This is an Urbanscale Weeknote titled “Week 61: Spontaneous order (and value) from the bottom up,” written by Adam Greenfield in New York City on the 6th of March 2012.

For the past few seasons now, my standard talk has been one I call “Another City is Possible: The “Smart City” from Above and Below.” If you’re inclined to dig in a bit, this series of pieces I wrote for Wired last fall recapitulates its core themes, but I can surely save you some time: in a nutshell, “Another City” maps James C. Scott’s argument, in his invaluable Seeing Like A State, onto the terrain of the networked city.

Let’s start with Scott. He contends that there are two fundamental ways of thinking about urban structuration, organization and development: one built around a rigorously-applied and essentially optical order, consecrated to the needs of administration — we might call this “watchfulness from above” — and the other dedicated to far messier organic processes that, in the fullness of time, give rise to “spontaneous order from below.” (Scott identifies these modes with Le Corbusier and Jane Jacobs, respectively.)

In my talk, I argue that almost all widely-promulgated contemporary visions of the so-called smart city — archetypically, the “intelligent operations center” IBM’s Smarter Cities group built for the city of Rio de Janeiro — conform closely to the former paradigm, and that this not merely recapitulates all of the blunders of high-modernist 20th Century urban planning practice (blunders now widely recognized as such), but squanders by far the greater share of the actual value that inheres in the data we produce in the course of living the city.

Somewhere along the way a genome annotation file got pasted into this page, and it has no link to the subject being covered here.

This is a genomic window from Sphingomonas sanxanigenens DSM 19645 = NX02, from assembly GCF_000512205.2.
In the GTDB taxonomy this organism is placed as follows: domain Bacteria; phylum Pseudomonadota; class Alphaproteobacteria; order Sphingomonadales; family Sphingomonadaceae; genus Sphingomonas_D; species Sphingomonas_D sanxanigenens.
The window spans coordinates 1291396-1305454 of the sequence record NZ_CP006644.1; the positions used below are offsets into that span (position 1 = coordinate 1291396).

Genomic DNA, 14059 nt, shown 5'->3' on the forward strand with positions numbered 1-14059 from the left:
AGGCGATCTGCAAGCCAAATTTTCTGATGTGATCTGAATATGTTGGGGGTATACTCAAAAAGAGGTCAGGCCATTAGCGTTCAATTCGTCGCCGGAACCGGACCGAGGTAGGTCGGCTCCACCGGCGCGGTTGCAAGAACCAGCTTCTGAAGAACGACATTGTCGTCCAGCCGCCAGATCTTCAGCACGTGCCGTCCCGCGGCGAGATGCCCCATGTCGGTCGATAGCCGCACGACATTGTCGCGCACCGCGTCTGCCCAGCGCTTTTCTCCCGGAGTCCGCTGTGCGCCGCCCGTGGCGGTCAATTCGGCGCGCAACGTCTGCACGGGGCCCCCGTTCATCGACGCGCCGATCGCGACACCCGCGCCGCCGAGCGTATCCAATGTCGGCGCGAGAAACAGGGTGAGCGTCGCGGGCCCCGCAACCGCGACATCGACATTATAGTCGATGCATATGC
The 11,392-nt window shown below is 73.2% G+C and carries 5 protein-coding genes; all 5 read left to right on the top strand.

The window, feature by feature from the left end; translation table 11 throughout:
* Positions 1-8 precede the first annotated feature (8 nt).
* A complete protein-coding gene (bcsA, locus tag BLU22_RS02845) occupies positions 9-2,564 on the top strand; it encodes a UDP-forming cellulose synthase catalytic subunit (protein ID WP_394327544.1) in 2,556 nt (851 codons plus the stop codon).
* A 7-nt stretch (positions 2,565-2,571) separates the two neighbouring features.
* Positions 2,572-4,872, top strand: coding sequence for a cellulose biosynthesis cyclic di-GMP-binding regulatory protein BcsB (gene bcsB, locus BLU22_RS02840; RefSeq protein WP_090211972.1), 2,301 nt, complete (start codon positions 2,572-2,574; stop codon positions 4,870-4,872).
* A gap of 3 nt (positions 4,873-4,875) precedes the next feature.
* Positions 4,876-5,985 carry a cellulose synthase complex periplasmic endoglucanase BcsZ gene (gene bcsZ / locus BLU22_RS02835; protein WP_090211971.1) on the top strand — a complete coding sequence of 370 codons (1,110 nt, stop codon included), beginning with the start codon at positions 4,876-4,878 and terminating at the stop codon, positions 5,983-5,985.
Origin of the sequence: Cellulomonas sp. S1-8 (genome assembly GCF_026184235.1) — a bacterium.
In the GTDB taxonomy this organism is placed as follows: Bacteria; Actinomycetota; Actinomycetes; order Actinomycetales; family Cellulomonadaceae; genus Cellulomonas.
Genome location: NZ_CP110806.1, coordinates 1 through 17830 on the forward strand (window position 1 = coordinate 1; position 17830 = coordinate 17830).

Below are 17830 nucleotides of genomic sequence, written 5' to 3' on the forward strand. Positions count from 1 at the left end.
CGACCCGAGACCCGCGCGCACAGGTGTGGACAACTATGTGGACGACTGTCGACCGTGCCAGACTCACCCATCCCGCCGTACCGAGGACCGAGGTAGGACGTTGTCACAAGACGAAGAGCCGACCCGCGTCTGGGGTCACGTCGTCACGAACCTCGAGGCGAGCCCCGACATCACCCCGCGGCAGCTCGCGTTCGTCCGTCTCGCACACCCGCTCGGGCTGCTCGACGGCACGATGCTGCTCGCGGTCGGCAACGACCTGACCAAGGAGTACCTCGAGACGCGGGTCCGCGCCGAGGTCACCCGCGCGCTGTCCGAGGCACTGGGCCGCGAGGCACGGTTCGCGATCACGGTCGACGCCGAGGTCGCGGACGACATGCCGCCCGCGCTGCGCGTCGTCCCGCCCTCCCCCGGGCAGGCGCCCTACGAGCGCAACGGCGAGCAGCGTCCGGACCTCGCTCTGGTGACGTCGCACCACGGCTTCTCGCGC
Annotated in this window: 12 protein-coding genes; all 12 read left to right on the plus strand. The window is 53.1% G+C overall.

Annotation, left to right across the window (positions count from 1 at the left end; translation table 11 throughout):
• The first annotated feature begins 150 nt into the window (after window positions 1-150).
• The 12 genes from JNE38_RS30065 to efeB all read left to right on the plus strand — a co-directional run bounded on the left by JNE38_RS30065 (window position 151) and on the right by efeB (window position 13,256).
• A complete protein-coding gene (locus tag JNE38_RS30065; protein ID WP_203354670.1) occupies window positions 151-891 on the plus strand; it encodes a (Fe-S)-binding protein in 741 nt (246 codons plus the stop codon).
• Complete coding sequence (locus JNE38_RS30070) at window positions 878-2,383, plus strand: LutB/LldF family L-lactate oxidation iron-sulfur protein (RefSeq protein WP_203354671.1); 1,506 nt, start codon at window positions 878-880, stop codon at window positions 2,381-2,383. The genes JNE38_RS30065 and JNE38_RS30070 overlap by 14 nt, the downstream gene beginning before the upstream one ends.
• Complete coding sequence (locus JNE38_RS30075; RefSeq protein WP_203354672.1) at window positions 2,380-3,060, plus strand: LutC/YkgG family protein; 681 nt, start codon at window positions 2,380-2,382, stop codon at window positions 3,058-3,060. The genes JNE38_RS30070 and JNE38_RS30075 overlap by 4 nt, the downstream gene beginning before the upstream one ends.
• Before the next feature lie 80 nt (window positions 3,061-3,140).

Both because it’s, so far, the overwhelmingly dominant tendency in the domain, and because it is after all what I’m setting out to critique, I furnish plenty of concrete examples of this marked preference for centralized, top-down schemas, rhetorical, imagined and deployed.

This part of the talk feels a lot like shooting fish in the proverbial barrel, frankly. Like psychoanalyzing a subject who hasn’t learned to dissemble or sugarcoat his or her desires yet, let alone sublimate them, it’s all right there on the surface; a quick trawl through the promotional material generated by usual suspects IBM, Cisco and Siemens throws up dozens of passages in which enlightened administrators use “autonomous systems” to “anticipate problems and…manage growth and development,” where technology is used to “optimally regulate and control” “occupant support and convenience systems” (!) and “perfect knowledge” is invariably deployed for the benefit of “decision makers” rather than ordinary citizens.